Diversity – my personal journey
The guest column in the Q1 2016 Journal of Sales Transformation is written by Clarify’s CEO Claire Edmunds, which discusses her diversity journey.
Diversity – my personal journey
When it comes to diversity, are we asking the right question?
A decade after setting up my business I won a “Women in Business” award. I was intrigued by my reaction: I was delighted to be recognised but uncomfortable with the notion of being singled out because of my gender. I remember a rush of indignation when asked in the interview: “So, how do you positively develop women in your business?”
“I positively don’t,” I answered. “We develop people.” This sparked a shift that threw me (and my team) on our diversity journey.
My company works with the technology sector, yet I genuinely feel I have been treated with respect. No one has ever told me I cannot run a business because I’m a woman; it has never been an issue. Consequently, when I first joined the discussions about the challenges women face, I approached them with a level of scepticism.
Yet, talking to other women about their experiences, I was shocked to hear some still face challenges in the workplace that should have been discarded decades ago. Is it something about corporate culture that keeps attitudes locked in the past and allows out-dated behaviour to continue?
How do we change?
The big question is how do we deliver change? Talking about diversity can be threatening, often polarising, and it can damage self-confidence. Quotas may be necessary but they are a controversial way to create disruption and drive change.
It is hard for leadership teams to understand how to make change happen in a positive and inclusive way. There are many examples of interventions designed with positive intentions that go wrong. Indeed, many of the women I have spoken to have actively chosen to distance themselves from women’s networking groups because they foster an “anti-men” environment.
So I’m conflicted: we need to drive change but I tend to agree that forming an “old girls club” to counter the impact of an “old boys club” doesn’t really feel like progress.
We also need to be careful what we wish for; some of the “female role models” are women who have made huge sacrifices for their careers, and they do not necessarily represent the career aspirations of your average businesswoman. Finding women who have achieved, balance work and family, and are able to bring what is best about being female to the workplace is hugely inspirational for the next generation of women.
Academics and consulting firms like McKinsey are clear that there are real, measurable benefits of increased diversity: it can bring value and innovation to an organisation; but they also acknowledge that, until the pay gap is closed, it is hard to assess the real impact increased diversity can have on EBIT* performance.
High-performing, inclusive culture
So, rather than asking how do we become more diverse, perhaps we should check whether we are asking the right question: how can we build a high-performing and inclusive culture?
In my team the roles we hire most frequently are technology sales. At the outset, only 10% of our applicants are women, representative of the wider technology market where 10% of enterprise salespeople are female. Yet 35% of our hires are women and our management team is 50% women. Why does this happen? A key factor is we operate above the magic 30% of women required to create a tipping point, but it may also suggest we have high levels of unconscious bias towards hiring women.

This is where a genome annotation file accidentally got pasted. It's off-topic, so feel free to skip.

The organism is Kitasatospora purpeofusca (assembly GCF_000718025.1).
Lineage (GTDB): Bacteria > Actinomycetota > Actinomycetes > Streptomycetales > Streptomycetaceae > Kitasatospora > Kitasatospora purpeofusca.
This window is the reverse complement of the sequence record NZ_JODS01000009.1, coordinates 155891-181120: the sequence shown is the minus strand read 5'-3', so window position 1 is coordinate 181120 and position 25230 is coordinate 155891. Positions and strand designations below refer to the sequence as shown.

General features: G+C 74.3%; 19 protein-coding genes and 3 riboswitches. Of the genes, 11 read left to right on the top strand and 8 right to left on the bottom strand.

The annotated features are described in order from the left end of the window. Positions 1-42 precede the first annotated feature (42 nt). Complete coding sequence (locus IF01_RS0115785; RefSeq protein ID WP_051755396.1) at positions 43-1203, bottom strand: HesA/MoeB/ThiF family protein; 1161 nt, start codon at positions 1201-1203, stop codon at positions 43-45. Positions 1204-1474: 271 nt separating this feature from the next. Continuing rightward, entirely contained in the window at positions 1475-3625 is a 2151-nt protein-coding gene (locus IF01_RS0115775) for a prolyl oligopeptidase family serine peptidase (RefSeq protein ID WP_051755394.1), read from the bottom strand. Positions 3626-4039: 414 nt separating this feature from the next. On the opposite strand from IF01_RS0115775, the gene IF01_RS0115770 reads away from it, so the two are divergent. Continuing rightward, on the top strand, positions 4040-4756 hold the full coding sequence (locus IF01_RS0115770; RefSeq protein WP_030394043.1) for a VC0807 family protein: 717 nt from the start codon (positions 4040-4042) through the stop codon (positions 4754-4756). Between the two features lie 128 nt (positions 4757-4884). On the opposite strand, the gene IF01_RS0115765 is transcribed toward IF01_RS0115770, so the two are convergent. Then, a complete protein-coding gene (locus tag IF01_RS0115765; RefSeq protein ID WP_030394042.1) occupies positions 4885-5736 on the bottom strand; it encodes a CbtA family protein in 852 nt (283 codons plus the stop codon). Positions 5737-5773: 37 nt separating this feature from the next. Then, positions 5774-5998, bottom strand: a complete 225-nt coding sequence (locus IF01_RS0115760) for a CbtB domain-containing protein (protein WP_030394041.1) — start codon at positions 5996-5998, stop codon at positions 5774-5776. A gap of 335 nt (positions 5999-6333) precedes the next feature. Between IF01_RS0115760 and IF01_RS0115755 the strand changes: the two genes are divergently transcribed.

Before we pat ourselves on the back, let’s review the stats: we have a workforce that is entirely under the age of 55 (average age 33 years) and not one member of the team has a disability. I could go on… but how confident am I that changing the age or disability profile in my team would deliver a better business performance? Where is the balance of risk higher: staying as we are (which is working) or artificially changing the mix by actively hiring older candidates? Does having a younger-than-average team mean that we are leaving opportunity on the table?
Hiring the very best
Despite all the research, asking HR to change the mix doesn’t feel like the right thing to do. However, implementing changes in the recruitment process to reduce the effect of unconscious bias so we hire the very best people makes great business sense to everyone.
What does feel right is to ensure the culture we create feels comfortable and safe for everyone. I want the best people performing at their best. As a business leader, building a great culture is something I am motivated to act upon and invest in because the proof that I get the best out of my people when they feel safe, engaged and included is right in front of my eyes.
What is significant is when I change the intent: when I talk about building a high-performing and inclusive culture as opposed to increasing diversity, the majority stop feeling threatened and are willingly to come on this journey with me.
*Earnings before interest and taxes.
Claire Edmunds is CEO and founder of Clarify, a specialist in strategic business development. The company works with global B2B enterprises that take high-value consultative propositions to market.
She chairs the Diversity Steering Group on behalf of the Association of Professional Sales, which aims to increase diversity in the sales profession and build high-performing and inclusive sales cultures.